Dr. Kwak's clinical and research interests center on the care of the professional voice, and his most recent publications examine physiologic and acoustic effects of opera performance, in ongoing collaborations with The Juilliard School, The Metropolitan Opera, and the Houston Grand Opera. Additionally, his work focuses on phonomicrosurgical approaches to benign subepithelial vocal fold pathology, paralytic dysphonia, and recurrent respiratory papillomatosis.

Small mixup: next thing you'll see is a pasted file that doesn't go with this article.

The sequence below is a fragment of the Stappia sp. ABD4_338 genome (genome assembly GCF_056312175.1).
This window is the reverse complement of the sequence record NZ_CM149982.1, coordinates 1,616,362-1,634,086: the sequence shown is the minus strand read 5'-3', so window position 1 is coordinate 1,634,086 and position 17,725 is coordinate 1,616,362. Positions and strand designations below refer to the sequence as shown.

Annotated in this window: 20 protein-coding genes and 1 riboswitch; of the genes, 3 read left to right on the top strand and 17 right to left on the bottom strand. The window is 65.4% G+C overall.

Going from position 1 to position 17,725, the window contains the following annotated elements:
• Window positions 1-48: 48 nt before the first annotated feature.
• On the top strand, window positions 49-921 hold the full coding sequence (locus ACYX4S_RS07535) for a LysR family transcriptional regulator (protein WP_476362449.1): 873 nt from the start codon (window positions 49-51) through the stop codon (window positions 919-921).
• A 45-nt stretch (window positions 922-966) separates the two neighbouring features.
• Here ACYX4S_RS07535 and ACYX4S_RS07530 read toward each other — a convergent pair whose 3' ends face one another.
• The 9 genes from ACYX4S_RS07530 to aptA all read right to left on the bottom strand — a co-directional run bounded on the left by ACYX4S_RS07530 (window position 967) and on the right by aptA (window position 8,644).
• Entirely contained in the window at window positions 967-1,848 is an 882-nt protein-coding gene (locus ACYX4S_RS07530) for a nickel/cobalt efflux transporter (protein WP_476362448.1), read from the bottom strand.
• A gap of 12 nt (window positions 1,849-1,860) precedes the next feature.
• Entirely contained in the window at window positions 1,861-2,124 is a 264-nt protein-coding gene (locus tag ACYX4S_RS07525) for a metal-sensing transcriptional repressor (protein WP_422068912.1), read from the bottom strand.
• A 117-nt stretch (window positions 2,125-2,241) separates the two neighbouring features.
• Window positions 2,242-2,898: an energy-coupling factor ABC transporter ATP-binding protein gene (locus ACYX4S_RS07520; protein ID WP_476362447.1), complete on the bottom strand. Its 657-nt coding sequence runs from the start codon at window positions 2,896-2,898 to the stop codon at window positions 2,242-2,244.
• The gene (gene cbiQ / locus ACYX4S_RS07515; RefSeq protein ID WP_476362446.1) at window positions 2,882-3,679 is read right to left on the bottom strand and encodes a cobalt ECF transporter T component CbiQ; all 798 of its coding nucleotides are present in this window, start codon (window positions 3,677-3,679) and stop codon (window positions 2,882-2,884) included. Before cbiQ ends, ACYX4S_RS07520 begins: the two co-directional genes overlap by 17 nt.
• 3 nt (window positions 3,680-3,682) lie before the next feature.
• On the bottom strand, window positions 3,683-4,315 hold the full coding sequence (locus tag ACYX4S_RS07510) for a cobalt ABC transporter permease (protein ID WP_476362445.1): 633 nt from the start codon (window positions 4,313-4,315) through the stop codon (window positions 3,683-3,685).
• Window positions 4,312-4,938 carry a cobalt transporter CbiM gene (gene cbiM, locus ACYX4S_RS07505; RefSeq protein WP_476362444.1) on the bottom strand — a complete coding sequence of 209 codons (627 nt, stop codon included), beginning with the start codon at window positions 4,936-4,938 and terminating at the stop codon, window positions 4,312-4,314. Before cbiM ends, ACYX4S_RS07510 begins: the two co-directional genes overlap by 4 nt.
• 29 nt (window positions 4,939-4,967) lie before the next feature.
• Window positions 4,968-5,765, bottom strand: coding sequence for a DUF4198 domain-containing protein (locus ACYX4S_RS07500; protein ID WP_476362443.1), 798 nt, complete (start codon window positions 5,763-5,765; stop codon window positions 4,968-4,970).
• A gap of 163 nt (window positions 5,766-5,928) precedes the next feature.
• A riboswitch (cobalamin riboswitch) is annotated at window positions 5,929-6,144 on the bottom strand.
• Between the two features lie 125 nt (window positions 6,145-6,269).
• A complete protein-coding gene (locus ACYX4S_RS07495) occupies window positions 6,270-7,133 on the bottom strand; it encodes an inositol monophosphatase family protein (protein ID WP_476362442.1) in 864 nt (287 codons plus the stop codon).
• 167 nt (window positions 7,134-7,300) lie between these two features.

Kathryn LaBouff's extensive credits as an English diction coach include The Metropolitan Opera, Houston Grand Opera, New York City Opera, Washington National Opera, Glimmerglass Opera, Merola Program of San Francisco Opera, Opera Theater of St. Louis, Lincoln Center Festival, Opera Festival of New Jersey, Canadian Opera Company, Vancouver Opera, and Opera Lyra Ottawa, among others. Dr. LaBouff has prepared premieres of John Harbison's The Great Gatsby and Tobias Picker's An American Tragedy for The Metropolitan Opera; Carlisle Floyd's Cold Sassy Tree, Mark Adamo's Little Women, Lysistrata and André Previn's Brief Encounter for Houston Grand Opera; Central Park for Glimmerglass Opera and Nico Muhly's Dark Sisters for Gotham Chamber Opera. She has given master classes for Houston Grand Opera, Vancouver Opera Ensemble and Opera Theater of St. Louis. Dr. LaBouff teaches at Opera on the Avalon, The Banff Centre and Dolora Zajick's Institute for Young Dramatic Voices; she is currently on the faculties of The Juilliard School and the Manhattan School of Music.